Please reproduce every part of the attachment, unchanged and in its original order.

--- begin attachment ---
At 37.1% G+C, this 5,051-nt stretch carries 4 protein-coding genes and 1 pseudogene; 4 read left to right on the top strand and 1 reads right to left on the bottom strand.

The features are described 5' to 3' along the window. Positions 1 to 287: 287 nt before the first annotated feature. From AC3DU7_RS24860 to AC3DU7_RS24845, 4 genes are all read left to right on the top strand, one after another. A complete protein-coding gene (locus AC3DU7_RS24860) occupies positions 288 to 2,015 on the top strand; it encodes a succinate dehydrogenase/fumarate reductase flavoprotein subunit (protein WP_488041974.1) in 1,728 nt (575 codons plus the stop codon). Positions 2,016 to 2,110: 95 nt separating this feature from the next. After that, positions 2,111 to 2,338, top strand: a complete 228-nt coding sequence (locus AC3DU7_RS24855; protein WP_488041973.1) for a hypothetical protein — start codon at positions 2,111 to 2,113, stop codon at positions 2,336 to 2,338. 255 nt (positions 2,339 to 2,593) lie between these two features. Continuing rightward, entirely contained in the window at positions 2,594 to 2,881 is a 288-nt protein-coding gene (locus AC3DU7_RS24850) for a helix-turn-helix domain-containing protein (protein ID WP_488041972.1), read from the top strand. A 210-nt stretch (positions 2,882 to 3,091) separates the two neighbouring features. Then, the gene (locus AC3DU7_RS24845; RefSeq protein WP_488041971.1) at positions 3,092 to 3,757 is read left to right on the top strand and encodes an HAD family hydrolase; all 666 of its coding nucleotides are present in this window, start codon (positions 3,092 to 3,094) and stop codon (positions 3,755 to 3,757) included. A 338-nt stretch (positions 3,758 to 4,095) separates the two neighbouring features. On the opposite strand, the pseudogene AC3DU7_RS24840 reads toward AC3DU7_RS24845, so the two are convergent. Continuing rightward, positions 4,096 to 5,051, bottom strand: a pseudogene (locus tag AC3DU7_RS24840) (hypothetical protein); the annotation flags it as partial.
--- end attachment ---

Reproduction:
At 37.1% G+C, this 5,051-nt stretch carries 4 protein-coding genes and 1 pseudogene; 4 read left to right on the top strand and 1 reads right to left on the bottom strand.

The features are described 5' to 3' along the window. Positions 1 to 287: 287 nt before the first annotated feature. From AC3DU7_RS24860 to AC3DU7_RS24845, 4 genes are all read left to right on the top strand, one after another. A complete protein-coding gene (locus AC3DU7_RS24860) occupies positions 288 to 2,015 on the top strand; it encodes a succinate dehydrogenase/fumarate reductase flavoprotein subunit (protein WP_488041974.1) in 1,728 nt (575 codons plus the stop codon). Positions 2,016 to 2,110: 95 nt separating this feature from the next. After that, positions 2,111 to 2,338, top strand: a complete 228-nt coding sequence (locus AC3DU7_RS24855; protein WP_488041973.1) for a hypothetical protein — start codon at positions 2,111 to 2,113, stop codon at positions 2,336 to 2,338. 255 nt (positions 2,339 to 2,593) lie between these two features. Continuing rightward, entirely contained in the window at positions 2,594 to 2,881 is a 288-nt protein-coding gene (locus AC3DU7_RS24850) for a helix-turn-helix domain-containing protein (protein ID WP_488041972.1), read from the top strand. A 210-nt stretch (positions 2,882 to 3,091) separates the two neighbouring features. Then, the gene (locus AC3DU7_RS24845; RefSeq protein WP_488041971.1) at positions 3,092 to 3,757 is read left to right on the top strand and encodes an HAD family hydrolase; all 666 of its coding nucleotides are present in this window, start codon (positions 3,092 to 3,094) and stop codon (positions 3,755 to 3,757) included. A 338-nt stretch (positions 3,758 to 4,095) separates the two neighbouring features. On the opposite strand, the pseudogene AC3DU7_RS24840 reads toward AC3DU7_RS24845, so the two are convergent. Continuing rightward, positions 4,096 to 5,051, bottom strand: a pseudogene (locus tag AC3DU7_RS24840) (hypothetical protein); the annotation flags it as partial.